About the Federal Identity Forum
The Federal Identity Forum (FedID) has been the U.S. Government’s annual identity conference since 1995. Its mission is to bring together identity experts to exchange information and enhance public-private collaboration to solve the federal government’s toughest identity challenges and help ensure a vibrant identity community.
The government typically holds FedID outside the Washington, D.C. area to provide an immersive environment where attendees can fully dedicate their time and attention over three days. Because of COVID-19, and keeping the safety of all our attendees, exhibitors, speakers, vendors and staff in mind, FedID is providing a Virtual Collaboration for the 2020 event. As always, FedID remains a safe space for identity professionals from the federal government, private sector and academia to jointly explore new technologies and discuss innovative concepts that could enhance our nation’s security and prosperity.
Virtual Programming and Session Questions
Exhibit Marketplace and Networking
Other Important Information
Prepare to be Aware
Conferences present opportunities for America's adversaries to target U.S. government employees, academia, defense industry and other personnel to collect our critical information. Be a hard target! Use good OPSEC practices to protect yourself and your organization's mission.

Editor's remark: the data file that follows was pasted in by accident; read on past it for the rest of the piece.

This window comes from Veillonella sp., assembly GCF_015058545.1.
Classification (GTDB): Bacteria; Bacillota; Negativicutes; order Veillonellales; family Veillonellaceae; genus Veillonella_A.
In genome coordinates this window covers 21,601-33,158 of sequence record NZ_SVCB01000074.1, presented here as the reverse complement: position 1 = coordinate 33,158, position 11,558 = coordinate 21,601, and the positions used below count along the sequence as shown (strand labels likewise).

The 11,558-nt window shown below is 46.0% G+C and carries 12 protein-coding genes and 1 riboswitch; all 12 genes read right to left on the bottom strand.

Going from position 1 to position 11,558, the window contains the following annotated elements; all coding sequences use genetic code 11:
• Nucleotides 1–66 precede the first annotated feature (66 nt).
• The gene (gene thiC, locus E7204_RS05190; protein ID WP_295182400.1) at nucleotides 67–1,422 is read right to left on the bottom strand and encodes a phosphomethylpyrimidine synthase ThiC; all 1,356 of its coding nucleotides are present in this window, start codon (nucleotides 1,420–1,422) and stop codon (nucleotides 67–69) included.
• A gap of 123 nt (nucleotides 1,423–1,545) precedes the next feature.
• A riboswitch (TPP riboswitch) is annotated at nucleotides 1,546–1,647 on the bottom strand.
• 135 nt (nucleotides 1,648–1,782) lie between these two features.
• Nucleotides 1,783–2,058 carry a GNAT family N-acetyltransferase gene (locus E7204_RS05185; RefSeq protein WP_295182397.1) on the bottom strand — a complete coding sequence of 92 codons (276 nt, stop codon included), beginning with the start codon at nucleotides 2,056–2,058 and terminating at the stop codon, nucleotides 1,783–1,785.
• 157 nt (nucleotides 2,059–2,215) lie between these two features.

- Be aware of your surroundings when discussing sensitive unclassified critical information during the conference and after hours, in common/public areas (e.g. social gatherings, networking mixers, etc.).
- Be suspicious of strangers. Even though they sound like they belong at the conference, don't assume they are there for the same purpose as you.
- Use caution when sharing information with someone you don't know. Ask others to confirm a person's identity before sharing critical information about your organization's past, ongoing or future operations/activities/events. Protect your personal information, such as your room number and daily schedule. Don't give out your business cards freely, particularly when outside the United States. Remember, phishing is still the #1 adversary threat vector into your personal and government computers/devices/networks.
- If you use a laptop or other portable electronic device (personal or government-owned), use it cautiously. Disable the Bluetooth and WLAN/Wi-Fi connections when not in use, and if you use this type of connectivity, understand that you may expose personal and work-related critical information to an adversary. Be especially cautious when using unencrypted/unsecure WLAN/Wi-Fi hotspots.
BE SMART! BE SAFE! PRACTICE GOOD OPSEC!